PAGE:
by Suzanne Simmons, contemporary (2005)
Berkley, $6.99, ISBN 0-425-20193-7
He drives a red Porsche. She drives a sleek silver BMW sedan. He was the bad boy who managed to turn his life around and made plenty of money chasing ambulances, er, being a hotshot lawyer. She was the highschool nerd whose future was so bright that she had to find some hotshot career in finance to buy herself expensive shades. Eric Law and Sydney Marie St John are two people that left the town of Sweetheart, Indiana a long time ago with memories of being taunted by their peers to keep their love for home alive.
Today, he returns to Sweetheart as a best man to his brother on Sam's wedding day (see the previous book Sweetheart, Indiana). She returns to Sweetheart when she was "asked" to leave her financial advisor job at a cushy company when she blew the lid on the company's Enron-friendly accounting practises. Don't worry, she made sure that they paid her very well to leave the job so she's at Sweetheart not to lick her wounds but to catch up with her Aunt Minerva, whom she hasn't seen in a while, and get some R&R while she considers what she wants to do next. While she nursed a crush on him during high school, she is sure that she is older and wiser now. But when she finds him stranded by the roadside and needing a ride ASAP, she'll learn otherwise.
The premise of this book is as old as time itself, it seems, because the past history of Eric and Sydney follows the "silly girl offered herself to the bad boy to have him turn her down, boo-hoo-hoo" formula in absolute fidelity. However, both characters manage to rise above their stereotypical beginnings and gain some depths in the process. Sydney, for example, is not some humorless twit unable to move on from Eric's rejection. She is depicted as an intelligent young lady and Ms Simmons allows her to be one, so Sydney has a great life once she leaves high school, Sweetheart, and Eric. Sure, she's lonely and looking for love, but isn't everyone? Eric is an appealing hero in the sense that he actually manages to turn his life around and make something for himself. While these two may be too beautiful, too wealthy, and too amazing to be considered "real", they are likeable people with no contrived baggages to hold them back.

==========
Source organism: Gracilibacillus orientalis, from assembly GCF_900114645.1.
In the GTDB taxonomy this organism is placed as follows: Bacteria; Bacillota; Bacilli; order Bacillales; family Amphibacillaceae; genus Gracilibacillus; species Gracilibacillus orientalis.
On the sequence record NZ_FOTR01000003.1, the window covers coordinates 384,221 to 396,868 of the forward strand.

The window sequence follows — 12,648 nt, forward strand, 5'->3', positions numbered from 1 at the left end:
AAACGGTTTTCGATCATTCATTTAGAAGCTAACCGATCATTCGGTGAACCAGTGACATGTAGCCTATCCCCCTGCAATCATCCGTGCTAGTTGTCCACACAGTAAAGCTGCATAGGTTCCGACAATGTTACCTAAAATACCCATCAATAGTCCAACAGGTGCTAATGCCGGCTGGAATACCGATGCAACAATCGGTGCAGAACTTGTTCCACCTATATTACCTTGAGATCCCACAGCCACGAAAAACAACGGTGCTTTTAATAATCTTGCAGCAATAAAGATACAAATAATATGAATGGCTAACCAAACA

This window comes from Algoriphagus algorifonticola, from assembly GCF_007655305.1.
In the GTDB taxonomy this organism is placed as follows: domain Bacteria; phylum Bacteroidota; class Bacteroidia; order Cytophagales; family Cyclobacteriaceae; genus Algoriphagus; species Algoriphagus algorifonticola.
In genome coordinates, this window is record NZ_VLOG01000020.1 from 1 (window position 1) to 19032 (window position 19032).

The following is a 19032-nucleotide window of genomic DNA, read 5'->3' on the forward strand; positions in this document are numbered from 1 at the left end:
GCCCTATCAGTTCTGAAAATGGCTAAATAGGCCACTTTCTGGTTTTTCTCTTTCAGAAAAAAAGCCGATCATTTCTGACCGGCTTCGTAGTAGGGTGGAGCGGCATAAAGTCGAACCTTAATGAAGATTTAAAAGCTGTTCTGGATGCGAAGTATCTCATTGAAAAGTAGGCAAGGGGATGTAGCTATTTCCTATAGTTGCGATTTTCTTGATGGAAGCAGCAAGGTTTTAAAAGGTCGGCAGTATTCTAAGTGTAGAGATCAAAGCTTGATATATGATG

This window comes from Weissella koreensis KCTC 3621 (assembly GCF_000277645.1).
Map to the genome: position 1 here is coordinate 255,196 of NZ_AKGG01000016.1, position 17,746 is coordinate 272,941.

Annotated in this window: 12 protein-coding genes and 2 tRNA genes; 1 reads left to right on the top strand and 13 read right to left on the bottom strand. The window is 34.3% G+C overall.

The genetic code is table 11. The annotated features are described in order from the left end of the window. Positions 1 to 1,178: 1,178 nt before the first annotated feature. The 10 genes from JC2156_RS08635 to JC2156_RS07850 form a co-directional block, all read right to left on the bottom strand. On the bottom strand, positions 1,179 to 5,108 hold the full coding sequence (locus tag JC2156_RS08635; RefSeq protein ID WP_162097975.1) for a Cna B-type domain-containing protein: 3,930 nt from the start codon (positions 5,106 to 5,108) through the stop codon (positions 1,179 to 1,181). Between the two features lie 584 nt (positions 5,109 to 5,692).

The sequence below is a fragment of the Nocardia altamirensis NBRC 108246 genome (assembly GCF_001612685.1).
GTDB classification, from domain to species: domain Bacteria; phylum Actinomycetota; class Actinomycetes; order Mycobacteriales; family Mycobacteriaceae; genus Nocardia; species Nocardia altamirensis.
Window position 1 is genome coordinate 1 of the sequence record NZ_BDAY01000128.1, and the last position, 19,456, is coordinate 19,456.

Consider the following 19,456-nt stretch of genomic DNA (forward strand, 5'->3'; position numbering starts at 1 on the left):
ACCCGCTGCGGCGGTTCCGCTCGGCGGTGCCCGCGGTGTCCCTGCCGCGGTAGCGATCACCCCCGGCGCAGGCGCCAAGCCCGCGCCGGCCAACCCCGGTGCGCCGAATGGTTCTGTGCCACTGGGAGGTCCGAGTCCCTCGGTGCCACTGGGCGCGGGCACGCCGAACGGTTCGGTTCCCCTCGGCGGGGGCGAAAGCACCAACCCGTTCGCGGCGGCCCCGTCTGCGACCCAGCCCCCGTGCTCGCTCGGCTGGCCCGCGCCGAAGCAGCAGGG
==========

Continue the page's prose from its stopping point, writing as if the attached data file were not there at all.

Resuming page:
Ms Simmons' style of writing is both a strength and weakness. She tends to give all her characters a similar voice, to the point that the good guys not only share the same principles and beliefs, they seem to share the same thought bubble at times. The drawback to this is that every character sounds like the same person after a while, just change gender, names, and hairstyle. This could easily lead to a monotonous sameness in the story. On the plus side, the author's style allows Eric and Sydney to really click. These two talk from the moment they meet so there are no misunderstandings acting as barrier between the rekindling of those two's relationship. This story is slow and there is very little external conflicts, so I get a story of two people reconnecting and finding love in the process with very little distraction from the secondary characters. Because Eric and Sydney not only understand each other but they manage to establish a bond in the process, their love story feels right and believable. I really like that.
But there are some external conflicts, very small ones, that unfortunately are resolved in such a halfbaked manner that they serve to sabotage my enjoyment of the story. Why does Ms Simmons insert the half-hearted subplot about someone stalking Sydney if it's going to be resolved in a throwaway manner? Minerva Bagley appears in the previous book as a stereotypical dotty wise old woman but here she gains plenty of depths as an old woman who is both wise and vulnerable. She is actually a more interesting character compared to Eric and Sydney because of this. However, the author pulls a happy ending for Minerva out of nowhere that makes Minerva look stupid because... well, let me just say that it is hard to imagine that Minerva and her Mr Right believe that their situation is what it is for so many decades when they are both living in a smalltown where people gossip on a daily basis. Minerva is depicted as an intelligent, sagely woman who understands people better than she understands herself, so this cluelessness on her part is really out of character.
I have a great time reading Goodnight, Sweetheart however because the characters are really well-drawn and they deserve a better story than the one they are stuck in. Minerva Bagley, especially, deserves better. Ms Simmons' vivid and tender depiction of the various eccentric, charming, and not-so-charming nuances and blatant quirkiness of Sweetheart makes the smalltown come alive without being too cutesy or overly-sentimental in the process. Underneath their super-rich and mega-gorgeous exterior, both Eric and Sydney come off as likeable and intelligent people who are right for each other.
While it is unfortunate that the external conflicts are so poorly-developed, I find myself reluctant to say goodnight to these characters when the story is done. Despite its flaws, it manages to remain an old-fashioned story where the focus is solely on the act of good and honest people falling in love, in a plot uncluttered with serial killers or secret babies. While it may not be a satisfying story all around, as a love story first and foremost, it strikes a chord with me. That's good enough for me.
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